Finally came the invitation of Bishop John V. Taylor of Winchester by which in 1982 Hassan Dehqani-Tafti became Assistant Bishop in the diocese, where he served some score of years, latterly as Honorary Assistant Bishop.
Biographies of Dehquani-Tafti’s order exemplify not the mere limitation (as in Judaism and Islam) of the lex talionis but the total abrogation of “right of vengeance”. In hymn-writing and his books, he underlined both the potential unison of cultures and the ecumenical reach of his Christianity. Throughout his travels he was ably sustained by his wife Margaret.
Article written by Kenneth Cragg, The Independent
The Right Rev Hassan Dehqani-Tafti: Exiled Anglican Bishop In Iran
Bishop Dehqani-Tafti: A Father’s Prayer On The Martyrdom Of His Son
When the Islamic Revolution overthrew the Shah, the educational and medical assets of the Anglican Church in Iran were seized, and the bishop had to flee the country. His children stayed. His son, Bahram was a teacher. On his way home in 1989, two men in a car overtook him and forced him to stop and they shot him. When his father, who was in Cyprus, was informed he wrote this letter to his wife.
“I feel bewildered but very calm. May God forgive those who have murdered our son. For, plainly, ‘they knew not what they did’. What had Bahram ever done to them? May God use the death of our dear son to free people from hatred and enmity in our country, in whatever way He knows. What an educated and cultured man our country has lost. The seed of this sacrifice somehow, sometime, somewhere in the whole plan of God for his world, will blossom and bear fruit. How and when and where we cannot know but we believe that the sacrifice will not be wasted. We must not have hatred in our hearts –only sorrow, pity, mercy and compassion, for those callous murderers. May God awaken their souls so that they realize the depth of their prejudice and hatred and so be saved from their sin.”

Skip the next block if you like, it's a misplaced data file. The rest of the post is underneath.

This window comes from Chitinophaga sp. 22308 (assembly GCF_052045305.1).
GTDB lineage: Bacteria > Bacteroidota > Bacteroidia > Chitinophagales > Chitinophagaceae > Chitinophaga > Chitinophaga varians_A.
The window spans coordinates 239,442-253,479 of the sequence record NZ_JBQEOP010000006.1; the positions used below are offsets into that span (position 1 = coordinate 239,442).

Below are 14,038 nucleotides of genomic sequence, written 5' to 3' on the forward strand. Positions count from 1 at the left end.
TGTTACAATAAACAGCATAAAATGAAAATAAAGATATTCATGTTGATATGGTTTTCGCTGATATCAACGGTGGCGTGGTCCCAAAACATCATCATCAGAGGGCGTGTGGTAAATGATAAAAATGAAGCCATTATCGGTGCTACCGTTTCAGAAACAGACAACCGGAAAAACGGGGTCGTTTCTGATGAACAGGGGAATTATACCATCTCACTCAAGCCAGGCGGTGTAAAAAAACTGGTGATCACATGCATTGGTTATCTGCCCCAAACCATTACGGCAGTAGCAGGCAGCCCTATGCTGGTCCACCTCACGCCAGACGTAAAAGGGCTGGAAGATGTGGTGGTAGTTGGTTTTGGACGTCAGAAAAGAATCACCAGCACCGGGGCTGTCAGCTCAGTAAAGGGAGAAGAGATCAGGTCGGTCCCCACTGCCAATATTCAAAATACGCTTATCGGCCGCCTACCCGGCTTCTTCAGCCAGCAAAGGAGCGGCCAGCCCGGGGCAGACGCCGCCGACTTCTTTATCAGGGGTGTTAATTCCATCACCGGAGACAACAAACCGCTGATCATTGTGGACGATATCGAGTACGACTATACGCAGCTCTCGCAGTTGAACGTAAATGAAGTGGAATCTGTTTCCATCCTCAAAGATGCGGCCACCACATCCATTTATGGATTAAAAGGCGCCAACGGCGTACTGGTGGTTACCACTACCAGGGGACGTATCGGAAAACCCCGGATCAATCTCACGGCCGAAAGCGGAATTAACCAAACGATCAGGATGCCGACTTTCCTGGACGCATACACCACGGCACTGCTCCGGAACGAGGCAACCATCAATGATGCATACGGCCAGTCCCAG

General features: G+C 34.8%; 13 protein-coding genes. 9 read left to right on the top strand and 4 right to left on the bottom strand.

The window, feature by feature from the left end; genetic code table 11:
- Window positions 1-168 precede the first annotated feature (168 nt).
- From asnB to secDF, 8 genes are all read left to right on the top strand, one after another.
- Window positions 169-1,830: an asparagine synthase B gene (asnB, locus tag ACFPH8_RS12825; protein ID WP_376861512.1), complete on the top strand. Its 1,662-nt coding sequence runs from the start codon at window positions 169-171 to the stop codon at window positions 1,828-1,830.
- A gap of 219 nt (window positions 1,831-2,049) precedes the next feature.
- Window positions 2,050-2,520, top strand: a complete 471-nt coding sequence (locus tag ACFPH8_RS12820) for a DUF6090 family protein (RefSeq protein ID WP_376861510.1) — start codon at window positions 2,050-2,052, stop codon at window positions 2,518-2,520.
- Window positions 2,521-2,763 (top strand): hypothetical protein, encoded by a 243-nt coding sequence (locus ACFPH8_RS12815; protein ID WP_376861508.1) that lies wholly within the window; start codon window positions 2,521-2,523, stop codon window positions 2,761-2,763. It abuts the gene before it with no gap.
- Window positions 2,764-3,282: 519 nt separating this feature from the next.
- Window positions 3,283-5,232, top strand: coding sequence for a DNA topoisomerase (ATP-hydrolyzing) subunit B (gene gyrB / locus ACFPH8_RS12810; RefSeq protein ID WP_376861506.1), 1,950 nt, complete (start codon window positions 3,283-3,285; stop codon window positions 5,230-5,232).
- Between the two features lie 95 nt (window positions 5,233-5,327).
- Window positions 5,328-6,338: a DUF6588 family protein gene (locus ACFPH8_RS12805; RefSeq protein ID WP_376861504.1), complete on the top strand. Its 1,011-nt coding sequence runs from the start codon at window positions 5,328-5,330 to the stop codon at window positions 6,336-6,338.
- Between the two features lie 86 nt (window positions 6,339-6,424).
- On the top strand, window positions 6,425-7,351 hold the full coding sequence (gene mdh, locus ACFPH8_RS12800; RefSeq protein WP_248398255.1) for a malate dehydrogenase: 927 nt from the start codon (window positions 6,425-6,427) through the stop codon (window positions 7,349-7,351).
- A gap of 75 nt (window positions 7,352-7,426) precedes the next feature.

Since he could not attend his son’s burial he wrote in Persian ‘a Father’s Prayer on the Martyrdom of his Son’ and dictated it over the telephone to be read at the service. It became known worldwide, translated into many languages and made available in numerous books. Here is the prayer in English.
“O God, we remember not only Bahram but his murderers, not because they killed him in the prime of his youth and made our hearts bleed and our tears flow, not because with this savage act they have brought further disgrace on the name of our country among the civilized nations of the world: but because through their crime we now follow more closely thy footsteps in the way of sacrifice. The terrible fire of this calamity burns up all selfishness and possessiveness in us: its flame reveals the depth of depravity, meanness and suspicion, the dimension of hatred and the measure of sinfulness in human nature. It makes plain to us as never before our need to trust in thy love as shown in the Cross of Jesus and his Resurrection, love that makes us free from all hatred towards our persecutors: love which brings patience, forbearance, courage, loyalty, humility, generosity and greatness of heart, love which more than ever deepens our trust in God’s final victory and thy eternal designs for the Church and for the world: love which teaches us how to prepare ourselves to face our own day of death.
O God, Bahram’s blood multiplies the fruit of the Spirit in the soil of our souls: so when his murderers stand before thee on the Day of Judgement remember the fruit of the Spirit by which they have enriched our lives, and forgive.”